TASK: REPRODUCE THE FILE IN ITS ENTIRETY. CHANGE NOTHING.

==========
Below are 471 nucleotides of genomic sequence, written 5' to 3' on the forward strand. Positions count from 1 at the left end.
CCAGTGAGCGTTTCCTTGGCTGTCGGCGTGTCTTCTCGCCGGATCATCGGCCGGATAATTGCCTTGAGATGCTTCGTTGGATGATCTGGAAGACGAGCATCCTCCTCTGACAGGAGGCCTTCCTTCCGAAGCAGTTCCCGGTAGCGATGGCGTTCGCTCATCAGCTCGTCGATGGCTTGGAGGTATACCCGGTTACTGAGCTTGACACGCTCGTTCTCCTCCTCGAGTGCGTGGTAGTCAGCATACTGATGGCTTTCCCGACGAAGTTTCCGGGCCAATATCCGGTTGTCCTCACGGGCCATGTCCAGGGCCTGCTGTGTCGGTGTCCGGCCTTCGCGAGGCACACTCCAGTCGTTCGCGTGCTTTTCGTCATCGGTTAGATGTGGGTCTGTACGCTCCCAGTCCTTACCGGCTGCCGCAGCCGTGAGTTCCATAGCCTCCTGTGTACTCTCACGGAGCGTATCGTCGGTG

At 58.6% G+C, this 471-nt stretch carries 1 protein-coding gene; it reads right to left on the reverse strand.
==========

Below are 471 nucleotides of genomic sequence, written 5' to 3' on the forward strand. Positions count from 1 at the left end.
CCAGTGAGCGTTTCCTTGGCTGTCGGCGTGTCTTCTCGCCGGATCATCGGCCGGATAATTGCCTTGAGATGCTTCGTTGGATGATCTGGAAGACGAGCATCCTCCTCTGACAGGAGGCCTTCCTTCCGAAGCAGTTCCCGGTAGCGATGGCGTTCGCTCATCAGCTCGTCGATGGCTTGGAGGTATACCCGGTTACTGAGCTTGACACGCTCGTTCTCCTCCTCGAGTGCGTGGTAGTCAGCATACTGATGGCTTTCCCGACGAAGTTTCCGGGCCAATATCCGGTTGTCCTCACGGGCCATGTCCAGGGCCTGCTGTGTCGGTGTCCGGCCTTCGCGAGGCACACTCCAGTCGTTCGCGTGCTTTTCGTCATCGGTTAGATGTGGGTCTGTACGCTCCCAGTCCTTACCGGCTGCCGCAGCCGTGAGTTCCATAGCCTCCTGTGTACTCTCACGGAGCGTATCGTCGGTG

At 58.6% G+C, this 471-nt stretch carries 1 protein-coding gene; it reads right to left on the reverse strand.